The California Consumer Privacy Act (CCPA) is a major new state law poised to affect the privacy landscape not just in California, but in the U.S. as a whole. (For a detailed overview of the CCPA, read our previous post.) On August 31, the California legislature passed several amendments to the CCPA that will have a significant impact on its implementation. The amendments, which are set out in Senate Bill 1121, may be summarized as follows:
Changes to Effective and Enforcement Dates. As originally drafted, the CCPA was set to become operative on January 1, 2020, and SB 1121 preserves this operative date. However, the bill clarifies that the CCPA will go into effect immediately upon the bill being signed into law in order to prevent California localities from passing conflicting laws prior to the January 1, 2020 operative date. Practically speaking, this means that although the CCPA will go “into effect” and become California state law immediately, its directives still will not become operative until January 1, 2020.
That being said, the California Attorney General will not necessarily be able to enforce the law until after January 1, 2020, as the bill also changes the date by which the Attorney General is expected to publish implementing regulations. The CCPA requires the Attorney General to adopt implementing regulations meant to “further the purpose” of the law and may, for example, update the categories of data considered to be “personal information” under the law in order to address changes in technology; establish exceptions required to comply with state or federal law; and set out rules and procedures governing businesses’ compliance with consumers’ opt-out requests. SB1121 pushes the date by which the Attorney General must publish those regulations by six months, from January 1, 2020 to July 2, 2020. Additionally, the bill precludes the AG from bringing a CCPA enforcement action until six months after the publication of the final regulations or July 1, 2020, whichever is sooner. This may give companies some lead time to ensure that they are in compliance with the regulations, depending on when those regulations are published.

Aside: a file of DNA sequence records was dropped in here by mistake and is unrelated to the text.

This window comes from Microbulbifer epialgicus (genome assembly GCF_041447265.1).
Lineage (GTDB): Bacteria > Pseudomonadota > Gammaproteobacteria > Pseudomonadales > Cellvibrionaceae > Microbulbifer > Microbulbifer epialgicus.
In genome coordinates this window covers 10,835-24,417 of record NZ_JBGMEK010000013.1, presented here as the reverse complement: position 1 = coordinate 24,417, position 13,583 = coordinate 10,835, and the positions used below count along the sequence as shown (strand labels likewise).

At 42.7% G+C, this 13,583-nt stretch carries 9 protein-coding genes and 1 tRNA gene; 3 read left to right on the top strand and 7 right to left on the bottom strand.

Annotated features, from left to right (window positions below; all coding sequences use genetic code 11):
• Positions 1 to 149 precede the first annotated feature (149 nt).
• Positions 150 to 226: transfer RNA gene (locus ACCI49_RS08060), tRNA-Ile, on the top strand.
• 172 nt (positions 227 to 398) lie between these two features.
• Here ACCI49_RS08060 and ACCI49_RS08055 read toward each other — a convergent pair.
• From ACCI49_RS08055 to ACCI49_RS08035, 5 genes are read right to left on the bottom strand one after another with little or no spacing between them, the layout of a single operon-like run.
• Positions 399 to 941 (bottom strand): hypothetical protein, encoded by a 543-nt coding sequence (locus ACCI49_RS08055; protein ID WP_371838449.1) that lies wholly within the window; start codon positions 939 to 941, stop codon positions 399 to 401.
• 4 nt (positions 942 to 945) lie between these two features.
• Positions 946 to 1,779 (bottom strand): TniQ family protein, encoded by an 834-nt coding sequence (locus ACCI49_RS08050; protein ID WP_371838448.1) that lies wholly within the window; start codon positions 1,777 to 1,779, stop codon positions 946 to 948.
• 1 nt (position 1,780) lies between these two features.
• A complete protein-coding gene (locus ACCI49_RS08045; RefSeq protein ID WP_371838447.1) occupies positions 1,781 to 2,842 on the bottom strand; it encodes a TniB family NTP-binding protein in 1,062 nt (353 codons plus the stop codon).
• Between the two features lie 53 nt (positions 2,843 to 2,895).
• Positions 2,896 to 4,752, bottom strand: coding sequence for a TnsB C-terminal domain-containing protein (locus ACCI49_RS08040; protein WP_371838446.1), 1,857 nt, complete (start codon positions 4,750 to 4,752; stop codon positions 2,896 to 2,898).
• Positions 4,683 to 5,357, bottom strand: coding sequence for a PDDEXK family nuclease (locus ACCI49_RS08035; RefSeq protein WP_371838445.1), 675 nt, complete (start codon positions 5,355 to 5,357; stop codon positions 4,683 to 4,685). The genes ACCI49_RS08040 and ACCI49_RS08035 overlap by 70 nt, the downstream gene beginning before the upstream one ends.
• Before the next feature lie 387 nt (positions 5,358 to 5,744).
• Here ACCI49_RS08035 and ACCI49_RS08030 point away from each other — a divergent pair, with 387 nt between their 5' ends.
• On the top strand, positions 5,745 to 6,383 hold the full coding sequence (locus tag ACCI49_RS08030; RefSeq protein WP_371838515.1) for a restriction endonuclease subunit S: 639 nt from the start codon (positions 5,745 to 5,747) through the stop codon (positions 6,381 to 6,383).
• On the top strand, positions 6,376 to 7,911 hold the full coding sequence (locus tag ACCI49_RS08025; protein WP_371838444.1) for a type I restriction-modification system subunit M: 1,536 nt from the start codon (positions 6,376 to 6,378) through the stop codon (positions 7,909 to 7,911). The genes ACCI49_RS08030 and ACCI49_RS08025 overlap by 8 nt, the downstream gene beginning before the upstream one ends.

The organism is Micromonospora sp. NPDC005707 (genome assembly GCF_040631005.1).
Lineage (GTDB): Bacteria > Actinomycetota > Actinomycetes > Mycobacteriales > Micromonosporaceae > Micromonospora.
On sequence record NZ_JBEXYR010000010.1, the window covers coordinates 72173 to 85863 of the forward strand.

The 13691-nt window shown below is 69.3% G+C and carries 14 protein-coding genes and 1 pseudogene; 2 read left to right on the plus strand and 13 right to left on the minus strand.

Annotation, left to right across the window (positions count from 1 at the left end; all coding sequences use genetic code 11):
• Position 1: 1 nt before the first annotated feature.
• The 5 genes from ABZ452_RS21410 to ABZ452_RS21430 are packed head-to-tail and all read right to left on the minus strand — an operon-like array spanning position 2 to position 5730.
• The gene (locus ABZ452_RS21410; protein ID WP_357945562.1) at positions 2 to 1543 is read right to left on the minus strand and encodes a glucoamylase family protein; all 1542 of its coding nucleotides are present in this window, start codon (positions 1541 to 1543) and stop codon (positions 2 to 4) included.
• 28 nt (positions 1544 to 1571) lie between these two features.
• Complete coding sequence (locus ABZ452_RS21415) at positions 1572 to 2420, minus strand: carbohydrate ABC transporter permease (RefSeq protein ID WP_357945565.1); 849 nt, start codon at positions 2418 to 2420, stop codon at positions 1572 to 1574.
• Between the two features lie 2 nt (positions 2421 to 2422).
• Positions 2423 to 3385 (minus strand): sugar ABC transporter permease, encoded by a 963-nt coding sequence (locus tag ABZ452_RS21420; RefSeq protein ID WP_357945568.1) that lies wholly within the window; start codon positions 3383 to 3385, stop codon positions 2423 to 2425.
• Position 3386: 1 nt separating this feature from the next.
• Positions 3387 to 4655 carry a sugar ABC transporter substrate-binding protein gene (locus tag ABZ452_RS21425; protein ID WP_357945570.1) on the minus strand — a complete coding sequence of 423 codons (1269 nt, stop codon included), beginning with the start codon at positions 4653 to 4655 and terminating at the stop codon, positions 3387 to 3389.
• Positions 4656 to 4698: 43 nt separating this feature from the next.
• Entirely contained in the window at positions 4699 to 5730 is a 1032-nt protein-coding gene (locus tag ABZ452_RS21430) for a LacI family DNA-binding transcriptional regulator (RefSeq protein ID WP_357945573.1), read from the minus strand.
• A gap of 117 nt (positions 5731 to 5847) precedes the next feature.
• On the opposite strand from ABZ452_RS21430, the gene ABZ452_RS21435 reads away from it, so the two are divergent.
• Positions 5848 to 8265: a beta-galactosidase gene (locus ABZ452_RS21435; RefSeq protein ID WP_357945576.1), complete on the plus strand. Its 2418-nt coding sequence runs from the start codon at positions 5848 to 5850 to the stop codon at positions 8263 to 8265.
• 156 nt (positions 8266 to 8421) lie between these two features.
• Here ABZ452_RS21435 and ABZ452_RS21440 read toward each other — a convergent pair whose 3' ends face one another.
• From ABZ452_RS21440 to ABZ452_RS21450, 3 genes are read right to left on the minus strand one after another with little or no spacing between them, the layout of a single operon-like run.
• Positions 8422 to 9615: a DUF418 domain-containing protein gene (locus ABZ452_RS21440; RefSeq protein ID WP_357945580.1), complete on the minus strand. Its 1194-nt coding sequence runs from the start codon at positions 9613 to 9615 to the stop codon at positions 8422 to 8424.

Elimination of a Notification Requirement. The CCPA provides a private right of action, meaning it allows individuals to pursue their own lawsuits (rather than wait for a regulatory enforcement action) in instances where company suffers a data breach attributable to the company’s failure to implement reasonable security measures. The CCPA originally required consumers pursuing a private action to notify the Attorney General within 30 days of filing that action. The law then gave the Attorney General 30 days to take one of three actions: notifying the consumer of the AG’s intent to pursue the action, instructing the consumer not to proceed with the action, or ignoring the notification (which would allow the consumer to proceed). However, the bill eliminates a consumer’s duty to notify the AG. A consumer is still required to notify a business of any violations he or she detects 30 days before initiating an action against the company.
Clarifications as to Entities Exempted from the CCPA. Certain companies subject to other privacy requirements in the federal Gramm-Leach-Bliley Act, the federal Health Insurance Portability and Accountability Act, the California Financial Information Privacy Act, and other sector-specific laws initially were concerned that CCPA could impose conflicting requirements on them. The bill clarifies that data handled pursuant to, and covered entities subject to, certain specific laws – specifically the Gramm-Leach-Bliley Act, the Driver’s Privacy Protection Act, and the California Financial Information Privacy Act – are not subject to the CCPA. The bill also clarifies that some clinical trials, and healthcare providers covered by the Confidentiality of Medical Information Act – a California state law that supplements HIPAA privacy requirements – do not need to comply with the CCPA. However, in some of these cases, CCPA’s narrow private right of action is still available.
As of the time of writing, SB1121 is sitting on Governor Brown’s desk awaiting signature, meaning it has not yet become law. Assuming the bill becomes law, additional amendments still may be forthcoming between now and the time the CCPA becomes enforceable. Please check back for updates.